The video games industry in China and throughout the world has seen significant growth over the last two decades. It is interesting to see how China, a country that banned consoles between 2000 and 2014, has managed the increasing need for software engineering and video game marketing.
A Country of Gamers?
In 2014, the Chinese video games market became the biggest in the world (more information here), overtaking the USA. There were over 500 million internet users and Smartphone users in 2014. Although personal computers (PCs) are still the main platform for gaming, mobile gaming is becoming increasingly popular.
Smartphone users spend 43% of their overall time on mobile gaming. There are 120 million Chinese mobile gamers and the pool of players is growing at an alarming rate: 349%! As of 2015, Tencent is 2nd in computer and video game publishing in terms of revenue with 8.75 billion USD, behind Sony (11 billion USD) and in front of Microsoft (8.21 billion USD). Tencent, a Chinese company, owns some of the most popular tech services and apps in China, including WeChat (most used messaging app in the world), and some of the largest Chinese gaming platforms.
The target market for PC video games are hardcore gamers who play only one or two games but are completely addicted, racking up many hours a day. Consequently, the most popular games on this platform have become more competitive, and tournaments are organized all over the world with cash prizes regularly exceeding 1 million USD.
Mobile gaming, in contrast to PC gaming which has a strong history in China, does not have the same target market: mobile gamers are generally casual players who play multiple games. Game console companies share this target market as well, aiming towards customers who play regularly, and play several different games. Mobile gamers are the likeliest to transfer to console gaming.
The Rebirth of Console Gaming
China banned youths from console gaming in 2000 in order to minimize video gaming addiction. In 2014, the Shanghai Free Trade Zone re-opened the market to console gaming. However, as China becomes so focused on PC and mobile gaming, console companies are facing difficulties catching up and filling the gap as a result of being barred for more than a decade in the Chinese video game market.
In 2013, for example, Microsoft and another Chinese tech company, Baishitong, raised 79 million RMB to start a joint venture. Sony followed by working with Dongfangmingzhu to promote its PS4 in the Middle Kingdom.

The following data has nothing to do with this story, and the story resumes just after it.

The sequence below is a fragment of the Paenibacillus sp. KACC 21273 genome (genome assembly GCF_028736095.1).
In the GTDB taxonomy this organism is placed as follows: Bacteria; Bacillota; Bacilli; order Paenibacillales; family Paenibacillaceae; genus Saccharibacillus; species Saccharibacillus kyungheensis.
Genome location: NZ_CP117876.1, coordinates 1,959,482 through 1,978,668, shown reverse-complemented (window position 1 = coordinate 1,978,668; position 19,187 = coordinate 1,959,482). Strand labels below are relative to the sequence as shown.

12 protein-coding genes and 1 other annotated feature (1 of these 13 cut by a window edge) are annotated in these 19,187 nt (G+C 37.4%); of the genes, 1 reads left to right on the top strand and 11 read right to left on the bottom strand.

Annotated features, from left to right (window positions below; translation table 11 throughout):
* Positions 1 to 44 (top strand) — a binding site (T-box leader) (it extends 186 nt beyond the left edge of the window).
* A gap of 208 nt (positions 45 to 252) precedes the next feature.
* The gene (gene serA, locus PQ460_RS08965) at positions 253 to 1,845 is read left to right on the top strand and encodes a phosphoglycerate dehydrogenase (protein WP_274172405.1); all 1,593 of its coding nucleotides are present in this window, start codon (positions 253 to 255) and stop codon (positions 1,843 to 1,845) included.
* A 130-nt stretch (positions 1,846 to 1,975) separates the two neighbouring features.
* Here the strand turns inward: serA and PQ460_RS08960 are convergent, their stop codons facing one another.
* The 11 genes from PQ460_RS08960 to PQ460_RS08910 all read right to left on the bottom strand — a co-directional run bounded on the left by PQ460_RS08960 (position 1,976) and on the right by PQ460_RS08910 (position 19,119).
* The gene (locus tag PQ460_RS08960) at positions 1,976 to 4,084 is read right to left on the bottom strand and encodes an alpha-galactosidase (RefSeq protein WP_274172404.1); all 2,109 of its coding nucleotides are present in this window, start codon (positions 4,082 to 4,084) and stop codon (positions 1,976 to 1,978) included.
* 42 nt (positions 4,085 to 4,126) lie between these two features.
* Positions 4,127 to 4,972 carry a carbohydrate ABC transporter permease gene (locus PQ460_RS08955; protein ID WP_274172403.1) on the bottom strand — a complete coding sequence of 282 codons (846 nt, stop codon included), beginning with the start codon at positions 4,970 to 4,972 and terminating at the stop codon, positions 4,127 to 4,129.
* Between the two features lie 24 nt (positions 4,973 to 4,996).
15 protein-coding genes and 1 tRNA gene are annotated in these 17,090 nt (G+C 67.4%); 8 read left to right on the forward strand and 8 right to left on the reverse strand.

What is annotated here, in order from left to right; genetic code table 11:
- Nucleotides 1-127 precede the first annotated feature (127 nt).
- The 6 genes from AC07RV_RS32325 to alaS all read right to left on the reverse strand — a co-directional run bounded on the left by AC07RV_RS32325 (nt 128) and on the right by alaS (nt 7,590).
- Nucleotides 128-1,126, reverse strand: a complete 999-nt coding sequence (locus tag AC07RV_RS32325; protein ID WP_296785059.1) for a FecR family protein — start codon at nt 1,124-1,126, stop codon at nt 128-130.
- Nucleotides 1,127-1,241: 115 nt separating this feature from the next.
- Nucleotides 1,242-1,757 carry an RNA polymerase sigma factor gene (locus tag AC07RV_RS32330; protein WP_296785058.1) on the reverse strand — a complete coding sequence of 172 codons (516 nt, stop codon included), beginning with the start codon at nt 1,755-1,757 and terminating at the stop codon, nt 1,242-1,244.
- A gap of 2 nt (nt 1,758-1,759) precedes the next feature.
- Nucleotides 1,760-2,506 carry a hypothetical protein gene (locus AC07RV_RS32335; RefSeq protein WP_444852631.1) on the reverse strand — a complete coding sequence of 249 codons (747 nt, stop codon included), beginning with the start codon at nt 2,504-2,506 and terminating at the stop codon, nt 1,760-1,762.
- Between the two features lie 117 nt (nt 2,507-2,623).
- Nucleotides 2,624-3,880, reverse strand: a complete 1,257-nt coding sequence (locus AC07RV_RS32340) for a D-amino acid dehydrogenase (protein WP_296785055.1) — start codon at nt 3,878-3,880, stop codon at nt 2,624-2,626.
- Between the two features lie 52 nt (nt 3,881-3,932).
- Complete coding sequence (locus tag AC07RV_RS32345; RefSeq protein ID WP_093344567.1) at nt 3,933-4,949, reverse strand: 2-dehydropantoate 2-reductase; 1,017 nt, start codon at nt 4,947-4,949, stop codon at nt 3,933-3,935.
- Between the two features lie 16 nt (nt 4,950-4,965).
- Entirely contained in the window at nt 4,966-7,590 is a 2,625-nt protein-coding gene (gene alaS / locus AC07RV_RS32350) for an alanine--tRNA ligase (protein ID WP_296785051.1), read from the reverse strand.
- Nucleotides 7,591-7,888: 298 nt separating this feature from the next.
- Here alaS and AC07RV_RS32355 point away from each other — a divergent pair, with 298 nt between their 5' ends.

Most recent data explains that the demand for console games in 2017 is expected to be 20 million units in China, and the expected penetration rate is likely to be around 20% in 2017 – in comparison, market penetration was 51% in the US in 2014. The console market in China may be reborn from the ashes if it’s able to adapt to different market conditions in China.
Some Chinese consumers still tend to smuggle and replicate video games. Furthermore, there are still many difficulties for foreign studios to be authorized to sell their gaming products in China due to government censorship. Additionally, the lack of hardcore users and console culture continues to be a significant issue.
Nevertheless, console video game companies may find a solution by providing their customers with additional services such as OTT (Over The Top) a term used for the delivery of Video/TV content via the internet. Both PS4 and Xbox One are not only console but also media centres on which customers can surf the web, and watch TV or use any OTT services. Microsoft, for example, based its marketing strategy for the Xbox One around the idea of a media centre, while Sony opted for a more hardcore gaming attitude with its “This is for the gamers” campaign.
In line with this, data shows that the OTT market had a growth ratio of 314% in 2014. Digital OTT reached 225 million users, and digital TV reached 51.7% of TV users. In contrast to PC gaming, the increase in digital OTT and TV users means there will be fewer issues in regards to running games with high graphic requirements as it will all be streamed from a distant server. As games will require Internet connectivity, game smuggling and other associated issues will decrease. Moreover, we can expect many new technologies to enhance the interest of buyers in the near future, such as the eye tracking application on video games.
But will China’s Internet infrastructure be fast and strong enough to handle all this extra demand for data?